The foreigner

The foreigner
by Lilian van der WelShalom, dear children!

This month one of the things about which you can read in the Bible is caring for the foreigner. We learn that we should behave right towards the foreigner. In this scripture are two commandments about taking care of the foreigner: in Shemot/ Exodus chapter 22 verse 21 (verse 20 in the Hebrew Bible ) and chapter 23 verse 9. In fact, they are prohibitions. You are not to wrong nor oppress the foreigner. And that is because we ourselves have also been foreigners in the land of Egypt. Throughout the Bible there are many mitsvot (instructions) about the foreigner (as many as 36 places). It is very special that both commandments and prohibitions are given about this matter. Why?

In the Bible it is made very clear that also non-Jews should be welcome to the people of Israel. If you are new somewhere, you still have to learn everything. There should be room for that. Now and then, congregations are also visited by new people, who are not familiar with the customs of that particular place. They need to feel welcome. That has to do with caring. And we should handle the foreigner justly. To do that, we need to remember what it was like to be oppressed, in order to know how that this would be if anyone would suffer this because of us. When the people of Israel lived in slavery in Egypt, the people were not allowed to choose what they themselves wanted to do.

They had to live according to the instructions of the Egyptians, and eat the things they were given to eat by them. And Egypt served other gods. In this way it was made very difficult to serve Hashem over there. They were not able to do their Jewish things anymore.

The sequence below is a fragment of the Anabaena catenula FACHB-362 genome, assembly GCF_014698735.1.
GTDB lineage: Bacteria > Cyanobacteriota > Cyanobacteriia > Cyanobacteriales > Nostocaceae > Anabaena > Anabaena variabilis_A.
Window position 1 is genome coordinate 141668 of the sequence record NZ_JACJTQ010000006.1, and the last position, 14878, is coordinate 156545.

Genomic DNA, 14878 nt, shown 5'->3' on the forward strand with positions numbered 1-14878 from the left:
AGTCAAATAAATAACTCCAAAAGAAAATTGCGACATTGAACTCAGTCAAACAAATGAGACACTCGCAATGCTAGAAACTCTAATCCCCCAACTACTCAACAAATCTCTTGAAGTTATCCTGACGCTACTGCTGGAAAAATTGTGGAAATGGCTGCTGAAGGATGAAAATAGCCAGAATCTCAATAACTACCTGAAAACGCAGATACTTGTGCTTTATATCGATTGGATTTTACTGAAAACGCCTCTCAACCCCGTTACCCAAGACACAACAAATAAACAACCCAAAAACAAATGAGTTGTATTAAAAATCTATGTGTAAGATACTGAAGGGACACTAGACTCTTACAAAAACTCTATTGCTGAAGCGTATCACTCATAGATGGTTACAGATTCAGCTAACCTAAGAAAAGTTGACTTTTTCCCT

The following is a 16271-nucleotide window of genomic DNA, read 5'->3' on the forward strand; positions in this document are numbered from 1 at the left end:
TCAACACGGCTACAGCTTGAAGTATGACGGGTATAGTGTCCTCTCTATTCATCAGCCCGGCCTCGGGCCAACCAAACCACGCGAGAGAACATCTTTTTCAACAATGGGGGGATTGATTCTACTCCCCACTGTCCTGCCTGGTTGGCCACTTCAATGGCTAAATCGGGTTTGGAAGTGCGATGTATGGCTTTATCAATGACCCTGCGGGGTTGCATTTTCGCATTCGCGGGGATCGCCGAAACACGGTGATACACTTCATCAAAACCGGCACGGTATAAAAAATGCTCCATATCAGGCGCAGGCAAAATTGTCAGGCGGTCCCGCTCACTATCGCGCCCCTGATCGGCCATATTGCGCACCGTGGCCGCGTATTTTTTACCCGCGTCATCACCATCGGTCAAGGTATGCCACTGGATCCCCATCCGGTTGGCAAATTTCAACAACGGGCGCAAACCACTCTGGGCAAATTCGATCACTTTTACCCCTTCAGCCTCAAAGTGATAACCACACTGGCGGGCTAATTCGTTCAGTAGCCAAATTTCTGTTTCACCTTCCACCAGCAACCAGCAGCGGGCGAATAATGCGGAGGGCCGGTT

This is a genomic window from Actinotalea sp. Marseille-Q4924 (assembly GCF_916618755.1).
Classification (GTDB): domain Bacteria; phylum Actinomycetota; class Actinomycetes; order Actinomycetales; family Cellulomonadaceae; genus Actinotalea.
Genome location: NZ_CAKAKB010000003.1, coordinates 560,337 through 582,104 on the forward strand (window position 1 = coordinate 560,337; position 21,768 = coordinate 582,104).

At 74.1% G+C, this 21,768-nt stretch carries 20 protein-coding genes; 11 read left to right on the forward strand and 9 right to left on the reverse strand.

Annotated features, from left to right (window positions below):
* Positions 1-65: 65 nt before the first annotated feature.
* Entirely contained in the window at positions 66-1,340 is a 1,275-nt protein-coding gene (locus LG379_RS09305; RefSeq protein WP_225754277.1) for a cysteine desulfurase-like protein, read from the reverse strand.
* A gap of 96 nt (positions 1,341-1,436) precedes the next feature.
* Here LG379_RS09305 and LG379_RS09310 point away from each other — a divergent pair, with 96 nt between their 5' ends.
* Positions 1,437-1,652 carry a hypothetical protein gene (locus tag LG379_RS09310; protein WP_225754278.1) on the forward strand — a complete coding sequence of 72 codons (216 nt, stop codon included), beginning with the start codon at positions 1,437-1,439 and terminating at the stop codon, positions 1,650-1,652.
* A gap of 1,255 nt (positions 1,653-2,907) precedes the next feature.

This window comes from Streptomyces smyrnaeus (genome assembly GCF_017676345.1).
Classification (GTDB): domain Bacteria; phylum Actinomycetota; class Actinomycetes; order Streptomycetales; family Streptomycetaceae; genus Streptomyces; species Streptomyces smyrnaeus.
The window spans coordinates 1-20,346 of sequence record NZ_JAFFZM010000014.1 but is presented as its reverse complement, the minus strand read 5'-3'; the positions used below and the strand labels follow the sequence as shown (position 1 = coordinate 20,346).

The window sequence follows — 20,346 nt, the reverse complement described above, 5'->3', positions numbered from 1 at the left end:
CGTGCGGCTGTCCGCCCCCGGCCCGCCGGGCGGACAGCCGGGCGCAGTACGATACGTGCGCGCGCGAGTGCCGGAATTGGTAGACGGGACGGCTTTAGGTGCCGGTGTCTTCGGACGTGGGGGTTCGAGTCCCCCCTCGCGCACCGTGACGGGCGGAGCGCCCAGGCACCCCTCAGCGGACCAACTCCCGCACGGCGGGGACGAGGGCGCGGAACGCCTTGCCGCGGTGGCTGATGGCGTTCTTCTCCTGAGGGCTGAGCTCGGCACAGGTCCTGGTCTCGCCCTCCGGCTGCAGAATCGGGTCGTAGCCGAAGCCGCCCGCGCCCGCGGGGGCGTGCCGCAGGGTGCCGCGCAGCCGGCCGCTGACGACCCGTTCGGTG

This way, the people had no freedom living among the Egyptians. So it is not for no reason that in the Tora is written so many times about behaving right towards the foreigner. We have to consider that what we do has to be right. Often actions are more impressive than words. We cannot speak the loving words of the Tora and scaring the foreigner away at the same time.Someone who has been oppressed in the past, is running a slightly greater risk
of becoming an oppressor himself. Some children are bullied severely and then it can happen that being somewhere else they become a bully themselves. It does not sound that logical, but very often it does work that way. So it is very important to remember that oppression is good to no-one, because it has severe consequences. Children who are bullied often become fearful and insecure. In some cases they stay that way when they grow up.

So think very carefully how you behave towards your friends. Vajikra / Leviticus 25 verse 23 says that Hashem says that the land belongs to Him and that every member of the people of Israel is only a foreigner and a temporary resident with Him. Thus it is made clear that no-one can think he is better than someone else. Jews and foreigners, they should take good care of one another.Text to remember: Hear my prayer, Adonai, Listen to my cry, don’t be deaf  to my weeping; for with you, I am just a traveler passing through, like all my ancestors. (Tehillim/ Psalm 39:13)